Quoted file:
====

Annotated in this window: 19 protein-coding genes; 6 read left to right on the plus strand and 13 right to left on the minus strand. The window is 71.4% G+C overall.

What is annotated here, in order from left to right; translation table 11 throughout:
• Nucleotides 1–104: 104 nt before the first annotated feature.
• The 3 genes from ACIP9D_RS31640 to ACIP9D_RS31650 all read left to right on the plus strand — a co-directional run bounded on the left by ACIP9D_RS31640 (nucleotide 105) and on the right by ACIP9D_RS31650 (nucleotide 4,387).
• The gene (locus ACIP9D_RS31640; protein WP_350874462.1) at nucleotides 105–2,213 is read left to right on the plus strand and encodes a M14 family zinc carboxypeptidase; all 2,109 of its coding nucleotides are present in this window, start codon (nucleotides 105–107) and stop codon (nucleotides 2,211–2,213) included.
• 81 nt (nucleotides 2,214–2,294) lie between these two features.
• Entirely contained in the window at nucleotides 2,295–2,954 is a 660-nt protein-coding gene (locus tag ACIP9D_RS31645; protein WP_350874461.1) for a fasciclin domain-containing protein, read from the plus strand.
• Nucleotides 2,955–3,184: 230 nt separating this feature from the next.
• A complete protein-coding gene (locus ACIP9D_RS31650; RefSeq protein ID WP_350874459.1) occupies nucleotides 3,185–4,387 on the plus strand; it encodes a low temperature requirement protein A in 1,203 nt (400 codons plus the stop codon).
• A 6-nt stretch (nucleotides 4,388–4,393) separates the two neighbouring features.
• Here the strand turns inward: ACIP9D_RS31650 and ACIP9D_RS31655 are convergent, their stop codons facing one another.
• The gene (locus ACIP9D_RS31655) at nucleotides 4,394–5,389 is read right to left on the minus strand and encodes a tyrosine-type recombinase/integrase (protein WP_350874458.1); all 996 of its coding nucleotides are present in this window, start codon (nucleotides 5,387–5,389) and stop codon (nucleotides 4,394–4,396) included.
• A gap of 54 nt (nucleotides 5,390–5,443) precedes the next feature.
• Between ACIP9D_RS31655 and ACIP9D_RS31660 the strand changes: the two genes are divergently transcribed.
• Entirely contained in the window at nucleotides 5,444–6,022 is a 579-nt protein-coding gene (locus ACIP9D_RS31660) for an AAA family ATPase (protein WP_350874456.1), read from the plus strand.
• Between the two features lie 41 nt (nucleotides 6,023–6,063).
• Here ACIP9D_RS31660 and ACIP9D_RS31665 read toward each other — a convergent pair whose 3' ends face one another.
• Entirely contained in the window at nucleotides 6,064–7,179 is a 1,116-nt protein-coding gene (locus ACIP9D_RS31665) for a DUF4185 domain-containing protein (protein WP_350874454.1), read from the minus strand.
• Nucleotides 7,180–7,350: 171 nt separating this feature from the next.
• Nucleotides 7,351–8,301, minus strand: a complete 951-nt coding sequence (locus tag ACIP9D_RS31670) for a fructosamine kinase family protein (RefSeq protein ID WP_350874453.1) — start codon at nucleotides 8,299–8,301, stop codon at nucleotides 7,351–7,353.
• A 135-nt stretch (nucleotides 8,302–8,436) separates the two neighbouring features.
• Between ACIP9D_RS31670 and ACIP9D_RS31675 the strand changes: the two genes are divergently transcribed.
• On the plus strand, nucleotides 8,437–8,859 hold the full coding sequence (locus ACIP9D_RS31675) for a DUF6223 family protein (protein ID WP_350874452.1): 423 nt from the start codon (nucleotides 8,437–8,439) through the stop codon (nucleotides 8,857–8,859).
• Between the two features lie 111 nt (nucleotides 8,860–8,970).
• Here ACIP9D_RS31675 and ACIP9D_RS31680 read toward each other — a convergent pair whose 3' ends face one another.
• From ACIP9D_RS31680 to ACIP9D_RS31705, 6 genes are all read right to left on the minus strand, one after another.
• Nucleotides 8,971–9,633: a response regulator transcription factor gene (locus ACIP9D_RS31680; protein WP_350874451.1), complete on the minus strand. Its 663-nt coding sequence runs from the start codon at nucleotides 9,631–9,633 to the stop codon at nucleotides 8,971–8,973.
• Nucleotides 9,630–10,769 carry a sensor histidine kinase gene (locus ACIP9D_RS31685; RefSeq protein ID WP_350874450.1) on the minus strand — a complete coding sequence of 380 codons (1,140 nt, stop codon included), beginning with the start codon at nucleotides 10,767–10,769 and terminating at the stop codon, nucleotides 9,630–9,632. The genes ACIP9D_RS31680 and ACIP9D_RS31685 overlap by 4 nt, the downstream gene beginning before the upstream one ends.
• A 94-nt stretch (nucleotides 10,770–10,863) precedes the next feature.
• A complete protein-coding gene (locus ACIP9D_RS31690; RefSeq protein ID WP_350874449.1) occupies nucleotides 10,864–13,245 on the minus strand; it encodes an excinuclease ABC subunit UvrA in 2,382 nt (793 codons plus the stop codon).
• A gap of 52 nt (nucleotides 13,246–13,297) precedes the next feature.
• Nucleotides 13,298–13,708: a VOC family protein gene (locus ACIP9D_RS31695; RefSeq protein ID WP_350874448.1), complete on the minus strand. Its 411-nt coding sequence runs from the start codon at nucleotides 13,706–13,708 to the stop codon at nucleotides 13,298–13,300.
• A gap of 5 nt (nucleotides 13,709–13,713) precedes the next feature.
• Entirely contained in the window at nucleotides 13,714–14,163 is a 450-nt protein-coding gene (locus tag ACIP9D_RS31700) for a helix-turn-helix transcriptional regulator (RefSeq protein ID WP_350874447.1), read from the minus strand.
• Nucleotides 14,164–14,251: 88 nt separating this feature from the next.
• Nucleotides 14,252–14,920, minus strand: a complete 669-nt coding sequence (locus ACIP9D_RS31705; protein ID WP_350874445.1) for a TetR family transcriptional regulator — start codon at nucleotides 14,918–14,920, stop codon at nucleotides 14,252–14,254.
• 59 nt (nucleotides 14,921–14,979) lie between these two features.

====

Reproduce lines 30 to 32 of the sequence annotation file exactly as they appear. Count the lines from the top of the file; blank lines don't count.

• A complete protein-coding gene (locus ACIP9D_RS31690; RefSeq protein ID WP_350874449.1) occupies nucleotides 10,864–13,245 on the minus strand; it encodes an excinuclease ABC subunit UvrA in 2,382 nt (793 codons plus the stop codon).
• A gap of 52 nt (nucleotides 13,246–13,297) precedes the next feature.
• Nucleotides 13,298–13,708: a VOC family protein gene (locus ACIP9D_RS31695; RefSeq protein ID WP_350874448.1), complete on the minus strand. Its 411-nt coding sequence runs from the start codon at nucleotides 13,706–13,708 to the stop codon at nucleotides 13,298–13,300.